Minstrel Banjo

For enthusiasts of early banjo

I have Nylgut Minstrel strings and calfskin heads on my 2 banjos - one tackhead, one tensioning. Because I play in a 4 piece ensemble, I drive the strings pretty hard to keep the volume up. I also get the heads as tight as possible before the performance by heating them with a light bulb clamped to my stand. This works for the first set, but the head inevitably loosens, the bridge sinks and it sounds like I'm slapping the neck with the strings. Other than constantly heating the head to keep it tight (which is not always practical or possible), do you have any other recommendations? The bridge is 3/4" high, so I don't think a taller bridge will be a solution...

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Yet, a taller bridge is the simplest solution of them all and common to tackhead usage. I've seen people with as many as three different bridges for their tackheads/gourdies. 3/4" isn't all that tall so don't hesitate to go with a full inch or greater. If you're playing stroke style or CH, actual bridge height isn't all that important anyway.

Other than that, I think you're left with cooking it.
Another trick that has worked for me is to move the bridge closer to the tail piece when the head is really spongy. When it is dry outside I tend to move the bridge a little closer to the center of the banjo, and when it is hot and humid closer to the tail piece. You have to adjust your playing a little, but this works out fairly well.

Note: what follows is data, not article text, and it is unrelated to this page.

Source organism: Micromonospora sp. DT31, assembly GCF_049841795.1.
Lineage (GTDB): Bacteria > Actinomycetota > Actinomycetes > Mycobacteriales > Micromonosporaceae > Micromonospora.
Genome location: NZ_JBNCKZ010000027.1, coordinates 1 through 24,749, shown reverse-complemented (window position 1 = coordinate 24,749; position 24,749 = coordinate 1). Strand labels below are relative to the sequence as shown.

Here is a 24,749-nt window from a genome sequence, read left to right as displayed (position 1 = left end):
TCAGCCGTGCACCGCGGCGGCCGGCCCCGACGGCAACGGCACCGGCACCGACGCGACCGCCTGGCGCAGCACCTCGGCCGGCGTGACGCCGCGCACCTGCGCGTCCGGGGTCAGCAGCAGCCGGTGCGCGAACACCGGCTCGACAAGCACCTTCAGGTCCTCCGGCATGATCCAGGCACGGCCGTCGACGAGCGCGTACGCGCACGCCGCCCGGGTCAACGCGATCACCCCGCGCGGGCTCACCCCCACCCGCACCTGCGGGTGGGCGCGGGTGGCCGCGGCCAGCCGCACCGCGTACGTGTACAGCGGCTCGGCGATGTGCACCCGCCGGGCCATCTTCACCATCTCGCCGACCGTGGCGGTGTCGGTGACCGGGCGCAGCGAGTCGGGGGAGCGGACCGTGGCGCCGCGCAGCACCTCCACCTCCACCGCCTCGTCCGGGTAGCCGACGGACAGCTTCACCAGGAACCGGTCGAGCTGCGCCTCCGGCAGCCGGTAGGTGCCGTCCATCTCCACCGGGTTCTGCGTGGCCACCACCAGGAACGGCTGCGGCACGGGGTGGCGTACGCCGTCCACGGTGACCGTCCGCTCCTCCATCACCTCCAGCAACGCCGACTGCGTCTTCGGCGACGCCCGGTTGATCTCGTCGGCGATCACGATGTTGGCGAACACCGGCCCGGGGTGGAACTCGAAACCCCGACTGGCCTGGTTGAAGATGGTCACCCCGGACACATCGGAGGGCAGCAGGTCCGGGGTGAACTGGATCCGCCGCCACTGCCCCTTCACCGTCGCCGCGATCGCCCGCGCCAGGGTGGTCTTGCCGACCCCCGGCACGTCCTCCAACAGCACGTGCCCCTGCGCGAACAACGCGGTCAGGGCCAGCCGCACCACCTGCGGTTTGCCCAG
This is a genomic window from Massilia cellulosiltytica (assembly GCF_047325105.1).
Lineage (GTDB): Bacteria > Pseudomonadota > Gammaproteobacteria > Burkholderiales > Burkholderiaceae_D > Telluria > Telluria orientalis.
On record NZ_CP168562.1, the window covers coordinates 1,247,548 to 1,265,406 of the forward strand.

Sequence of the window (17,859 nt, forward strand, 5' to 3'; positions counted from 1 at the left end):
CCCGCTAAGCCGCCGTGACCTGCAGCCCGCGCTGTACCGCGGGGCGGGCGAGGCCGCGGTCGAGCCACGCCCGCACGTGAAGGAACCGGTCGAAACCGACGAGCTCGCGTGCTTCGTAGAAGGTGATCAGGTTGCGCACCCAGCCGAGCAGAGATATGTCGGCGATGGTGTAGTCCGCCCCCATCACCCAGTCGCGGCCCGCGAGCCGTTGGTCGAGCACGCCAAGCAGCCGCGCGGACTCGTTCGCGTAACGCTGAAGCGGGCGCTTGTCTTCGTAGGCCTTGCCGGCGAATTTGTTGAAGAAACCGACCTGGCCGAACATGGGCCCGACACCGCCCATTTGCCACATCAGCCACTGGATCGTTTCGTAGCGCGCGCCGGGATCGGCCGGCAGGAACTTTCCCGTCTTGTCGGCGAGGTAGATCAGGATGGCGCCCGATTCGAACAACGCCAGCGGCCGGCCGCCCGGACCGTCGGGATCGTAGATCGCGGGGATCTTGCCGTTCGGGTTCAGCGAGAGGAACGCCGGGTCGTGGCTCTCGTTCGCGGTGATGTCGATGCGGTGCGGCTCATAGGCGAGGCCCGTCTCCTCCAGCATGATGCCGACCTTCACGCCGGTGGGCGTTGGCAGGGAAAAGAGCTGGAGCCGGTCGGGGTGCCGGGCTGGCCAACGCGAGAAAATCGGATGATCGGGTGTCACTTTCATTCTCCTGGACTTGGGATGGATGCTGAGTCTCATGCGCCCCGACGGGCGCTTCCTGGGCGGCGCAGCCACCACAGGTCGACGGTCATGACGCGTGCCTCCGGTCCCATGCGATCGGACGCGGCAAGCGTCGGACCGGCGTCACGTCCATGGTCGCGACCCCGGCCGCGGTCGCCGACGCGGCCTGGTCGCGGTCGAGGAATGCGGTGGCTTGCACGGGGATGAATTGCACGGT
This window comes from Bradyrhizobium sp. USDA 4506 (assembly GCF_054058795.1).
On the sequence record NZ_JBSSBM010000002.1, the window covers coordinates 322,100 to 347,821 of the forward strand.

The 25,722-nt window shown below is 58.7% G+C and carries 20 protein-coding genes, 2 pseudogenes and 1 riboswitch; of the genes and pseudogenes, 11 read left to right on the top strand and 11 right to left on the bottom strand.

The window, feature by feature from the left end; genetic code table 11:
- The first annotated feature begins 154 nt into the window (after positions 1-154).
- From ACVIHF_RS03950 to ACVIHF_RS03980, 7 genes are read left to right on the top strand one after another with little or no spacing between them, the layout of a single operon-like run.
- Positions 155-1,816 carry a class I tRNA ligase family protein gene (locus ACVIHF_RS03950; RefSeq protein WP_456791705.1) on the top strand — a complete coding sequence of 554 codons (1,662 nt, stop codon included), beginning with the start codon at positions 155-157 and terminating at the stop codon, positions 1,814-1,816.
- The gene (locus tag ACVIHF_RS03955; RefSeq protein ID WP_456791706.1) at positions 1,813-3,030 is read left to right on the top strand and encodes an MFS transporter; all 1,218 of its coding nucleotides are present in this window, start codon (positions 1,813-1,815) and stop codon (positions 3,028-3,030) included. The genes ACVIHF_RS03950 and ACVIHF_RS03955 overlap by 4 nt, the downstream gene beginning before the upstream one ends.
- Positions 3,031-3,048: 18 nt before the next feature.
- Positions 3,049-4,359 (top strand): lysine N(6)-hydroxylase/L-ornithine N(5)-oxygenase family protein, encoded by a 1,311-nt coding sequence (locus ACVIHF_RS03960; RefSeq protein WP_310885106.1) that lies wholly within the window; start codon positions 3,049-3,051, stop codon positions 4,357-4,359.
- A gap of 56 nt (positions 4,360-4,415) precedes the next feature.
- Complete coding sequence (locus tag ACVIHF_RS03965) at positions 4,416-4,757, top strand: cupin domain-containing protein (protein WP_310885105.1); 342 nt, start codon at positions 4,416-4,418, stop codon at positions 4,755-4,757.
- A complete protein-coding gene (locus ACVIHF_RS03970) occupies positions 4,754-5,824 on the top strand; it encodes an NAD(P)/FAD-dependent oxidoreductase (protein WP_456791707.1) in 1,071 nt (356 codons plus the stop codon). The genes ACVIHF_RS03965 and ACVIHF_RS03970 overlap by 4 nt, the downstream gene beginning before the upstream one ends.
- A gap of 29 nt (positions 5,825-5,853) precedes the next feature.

When I play very exhuberently, and the head is spongy, I have noticed that the strings want to dance off of my bridge or nut. Other players have told me that they have experienced the same thing. Moving the tailpiece also solves this problem.
Thanks for your replies. I'll try these suggestions.

Mark Ehrsam
i know its a pain in the kazoo, but, you might try replacing the heads. i prefer calfskin thats a little heavier ( get them from Bernunzio, Rochester, NY). i live in the Great Swamp here in NJ, it's always humid, in june we had three wks of rain, & the heads on my two banjos are still nice & tight. there are a couple of web sites that give instruction on how to stretch a banjo head...it ain't that hard!
Sorry but I've found no other solution than constantly heating the head to keep it tight. There is nothing like the sound of a really taught banjo head, especially if its volume you are after and that's one of the things I'm always after in our trio. Tensioning heads by tightening the hardware alone has never worked for me. The hardware really doesn't seem up to the task on either of my banjos so I too rely on heat whether its from the sun, a light bulb, campfire or whatever. Play one, heat the other. Rotate. Its been fairly dry, at least when not raining, here on the east coast but I think we're headed into the humid weather starting this weekend.

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